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'Rapture' Tackles The Subject of One Woman's Fundamentalism

FILM: REVIEW

By David SterrittStaff writer of The Christian Science Monitor / December 9, 1991



NEW YORK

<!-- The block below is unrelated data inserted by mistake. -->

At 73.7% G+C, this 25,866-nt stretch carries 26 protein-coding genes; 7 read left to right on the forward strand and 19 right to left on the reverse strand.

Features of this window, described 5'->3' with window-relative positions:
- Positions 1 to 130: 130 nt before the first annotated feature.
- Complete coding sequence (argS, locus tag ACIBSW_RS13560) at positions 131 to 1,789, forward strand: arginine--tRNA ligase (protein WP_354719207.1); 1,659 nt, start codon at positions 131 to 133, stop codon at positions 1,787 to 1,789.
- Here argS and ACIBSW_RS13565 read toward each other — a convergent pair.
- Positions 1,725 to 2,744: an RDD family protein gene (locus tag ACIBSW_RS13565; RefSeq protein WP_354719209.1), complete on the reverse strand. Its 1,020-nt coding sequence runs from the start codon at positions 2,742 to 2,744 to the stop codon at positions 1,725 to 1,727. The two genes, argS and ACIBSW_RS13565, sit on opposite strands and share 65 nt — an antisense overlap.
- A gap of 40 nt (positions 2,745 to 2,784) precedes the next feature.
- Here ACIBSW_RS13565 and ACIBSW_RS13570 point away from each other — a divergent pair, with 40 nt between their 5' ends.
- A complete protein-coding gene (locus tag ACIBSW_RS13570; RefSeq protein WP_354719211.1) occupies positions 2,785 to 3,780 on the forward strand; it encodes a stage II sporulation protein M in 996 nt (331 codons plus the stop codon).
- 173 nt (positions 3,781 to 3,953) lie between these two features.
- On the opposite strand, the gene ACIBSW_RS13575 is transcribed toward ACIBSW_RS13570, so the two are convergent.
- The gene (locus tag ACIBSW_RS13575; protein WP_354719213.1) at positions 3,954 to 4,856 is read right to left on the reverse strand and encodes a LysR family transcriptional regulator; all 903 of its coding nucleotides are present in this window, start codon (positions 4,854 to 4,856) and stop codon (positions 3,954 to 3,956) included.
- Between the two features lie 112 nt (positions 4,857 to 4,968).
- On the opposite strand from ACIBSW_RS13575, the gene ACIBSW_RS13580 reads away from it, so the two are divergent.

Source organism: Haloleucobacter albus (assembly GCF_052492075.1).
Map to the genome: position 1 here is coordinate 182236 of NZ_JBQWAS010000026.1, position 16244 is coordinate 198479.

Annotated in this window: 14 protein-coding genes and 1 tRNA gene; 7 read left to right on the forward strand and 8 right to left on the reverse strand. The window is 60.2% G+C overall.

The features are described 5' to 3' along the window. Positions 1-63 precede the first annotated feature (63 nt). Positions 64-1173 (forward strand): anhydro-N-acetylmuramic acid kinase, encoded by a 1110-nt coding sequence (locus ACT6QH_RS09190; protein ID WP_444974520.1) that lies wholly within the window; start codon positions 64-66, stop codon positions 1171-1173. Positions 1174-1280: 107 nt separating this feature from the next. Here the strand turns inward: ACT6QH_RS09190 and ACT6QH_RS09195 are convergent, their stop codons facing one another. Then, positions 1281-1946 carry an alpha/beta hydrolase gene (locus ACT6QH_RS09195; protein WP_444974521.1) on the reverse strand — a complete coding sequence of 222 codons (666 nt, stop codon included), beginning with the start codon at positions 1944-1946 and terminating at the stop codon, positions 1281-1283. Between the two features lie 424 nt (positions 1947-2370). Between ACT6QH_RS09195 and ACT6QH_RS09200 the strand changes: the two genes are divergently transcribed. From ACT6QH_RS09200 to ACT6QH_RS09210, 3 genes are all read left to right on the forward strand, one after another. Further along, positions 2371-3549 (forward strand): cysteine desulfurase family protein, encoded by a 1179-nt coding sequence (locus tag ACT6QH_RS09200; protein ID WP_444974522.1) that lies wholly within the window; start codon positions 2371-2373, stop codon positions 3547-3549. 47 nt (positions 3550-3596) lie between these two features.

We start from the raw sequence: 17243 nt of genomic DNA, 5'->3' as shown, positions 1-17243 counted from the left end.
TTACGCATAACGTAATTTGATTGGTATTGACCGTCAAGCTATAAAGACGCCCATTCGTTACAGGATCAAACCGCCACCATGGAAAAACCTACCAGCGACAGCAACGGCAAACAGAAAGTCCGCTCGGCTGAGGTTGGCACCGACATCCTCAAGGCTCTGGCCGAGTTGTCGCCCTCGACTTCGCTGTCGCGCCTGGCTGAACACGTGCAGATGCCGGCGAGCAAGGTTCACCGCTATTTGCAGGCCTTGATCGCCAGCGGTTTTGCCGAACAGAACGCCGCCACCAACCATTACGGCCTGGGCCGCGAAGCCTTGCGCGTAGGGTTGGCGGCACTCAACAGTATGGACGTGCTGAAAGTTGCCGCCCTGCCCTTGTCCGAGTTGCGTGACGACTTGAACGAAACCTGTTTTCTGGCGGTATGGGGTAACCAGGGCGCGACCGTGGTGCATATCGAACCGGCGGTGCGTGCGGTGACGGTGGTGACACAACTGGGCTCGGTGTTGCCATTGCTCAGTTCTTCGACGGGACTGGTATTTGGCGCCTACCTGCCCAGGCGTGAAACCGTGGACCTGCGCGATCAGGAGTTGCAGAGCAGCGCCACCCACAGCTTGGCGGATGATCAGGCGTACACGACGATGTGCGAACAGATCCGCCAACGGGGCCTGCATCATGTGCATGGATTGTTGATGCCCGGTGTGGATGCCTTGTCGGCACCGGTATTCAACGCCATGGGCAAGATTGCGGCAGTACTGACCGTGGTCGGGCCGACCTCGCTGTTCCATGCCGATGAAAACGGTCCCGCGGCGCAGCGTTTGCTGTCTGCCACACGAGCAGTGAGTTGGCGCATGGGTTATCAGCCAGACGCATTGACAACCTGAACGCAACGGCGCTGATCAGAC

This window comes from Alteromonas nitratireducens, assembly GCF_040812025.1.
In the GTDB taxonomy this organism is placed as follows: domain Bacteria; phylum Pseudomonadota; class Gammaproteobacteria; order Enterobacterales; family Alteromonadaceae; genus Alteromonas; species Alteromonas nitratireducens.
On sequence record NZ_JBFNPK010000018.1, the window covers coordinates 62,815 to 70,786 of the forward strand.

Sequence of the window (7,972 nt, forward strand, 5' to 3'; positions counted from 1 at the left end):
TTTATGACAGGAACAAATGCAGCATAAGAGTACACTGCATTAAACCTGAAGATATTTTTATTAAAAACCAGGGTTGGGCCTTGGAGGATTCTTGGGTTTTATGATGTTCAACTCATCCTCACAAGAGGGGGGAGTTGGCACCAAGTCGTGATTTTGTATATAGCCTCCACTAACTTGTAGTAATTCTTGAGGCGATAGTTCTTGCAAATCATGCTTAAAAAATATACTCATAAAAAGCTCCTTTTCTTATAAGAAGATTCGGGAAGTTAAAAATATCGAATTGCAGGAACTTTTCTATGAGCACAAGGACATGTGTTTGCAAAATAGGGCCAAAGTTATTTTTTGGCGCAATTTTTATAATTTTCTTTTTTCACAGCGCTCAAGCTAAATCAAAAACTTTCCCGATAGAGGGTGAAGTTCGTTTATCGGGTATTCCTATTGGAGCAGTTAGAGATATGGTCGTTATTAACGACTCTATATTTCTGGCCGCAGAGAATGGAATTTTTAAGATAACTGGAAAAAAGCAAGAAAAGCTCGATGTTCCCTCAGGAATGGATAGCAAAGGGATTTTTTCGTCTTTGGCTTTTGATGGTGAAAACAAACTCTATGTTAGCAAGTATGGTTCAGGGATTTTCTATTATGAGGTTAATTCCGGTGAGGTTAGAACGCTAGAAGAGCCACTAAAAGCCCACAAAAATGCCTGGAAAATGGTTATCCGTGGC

'THE Rapture" takes its title from a belief of many Christian fundamentalists: that shortly before the Apocalypse, true Christians will be taken from Earth directly into God's presence, thereby escaping the trials and torments of those left behind.Focusing on a "born-again" woman who fervently believes in such teachings, the movie is a flawed but ambitious effort to treat evangelical Christianity in dramatic terms. It's not a great film, by a long shot, but it's riveting to watch - if only because it deals with a part of American religion that rarely finds its way into mainstream cinema. Sharon, played by Mimi Rogers, begins the story as a sensual "swinging single" who indulges in small-scale orgies with her boyfriend and strangers they pick up around the city. Her life is as empty as it is lascivious, and she unconsciously longs for something to give it meaning and purpose. Picking up hints of a religious group she'd never heard of, she becomes curious to learn more, and gradually works toward a moment of decision; this comes at a time when she's plunged into despair, and it instantly transforms her. She changes her habits, marries a born-again man, and becomes a clean-living citizen with solid commitments to her family and her fundamentalist community. After an unexpected tragedy in her life, however, she begins to feel that God is calling her in a special way - to forsake all earthly things and take her daughter to the desert, there to be "raptured up" immediately. The last portion of the story shows her leaving the framework of her religious group and acting on her own notions of what God wants from her. The movie ends with the Apocalypse itself, complete with Four Horsemen and other Biblical imagery. By this point Sharon's harsh experiences have tau ght her to rely on her own conscience rather than dogmatic teachings, and the last scene finds her still wrestling with truly ultimate decisions. "The Rapture" was written and directed by Michael Tolkin, a Jewish author who decided to take fundamentalism as his theme because of its growing presence on the American landscape - so pervasive, he said during the recent New York Film Festival, that some 50 million Americans identify themselves as fundamentalists of some kind. He treats his Christian characters respectfully, appearing to take their beliefs and attitudes at face value during much of the story. This lends a ring of truth to the picture, a t least until the conclusion, which unfortunately makes little sense on any terms, be they grounded in faith or human reasoning. "The Rapture" is a minor film in many respects. It's often fascinating, however, if only because it deals with material usually exiled from movies, carrying some implications of its subject to (and considerably beyond) their logical conclusions. What's most impressive about "The Rapture" is not its cinematic quality or religious insight, but its willingness to take a serious fictional look at an aspect of contemporary religion that's hardly geared to easy marketing or box-office success. True, it isn't the only current film with religious leanings; just now there's also "Black Robe," a historical study, and "The Fisher King," which buries its religious inklings in cinematic foolery. Sight and Sound, the British film magazine, reports that "Fisher King" director Terry Gilliam sent a telegram to the Toronto Film Festival after receiving an award there, thanking it for justifying his "decision to sell out." Whatever its failings, one can't accuse "The Rapture" of selling out for a second. I t isn't always coherent, but its inquiries are unquestionably sincere. Rated R for sensuality, language, and violence.

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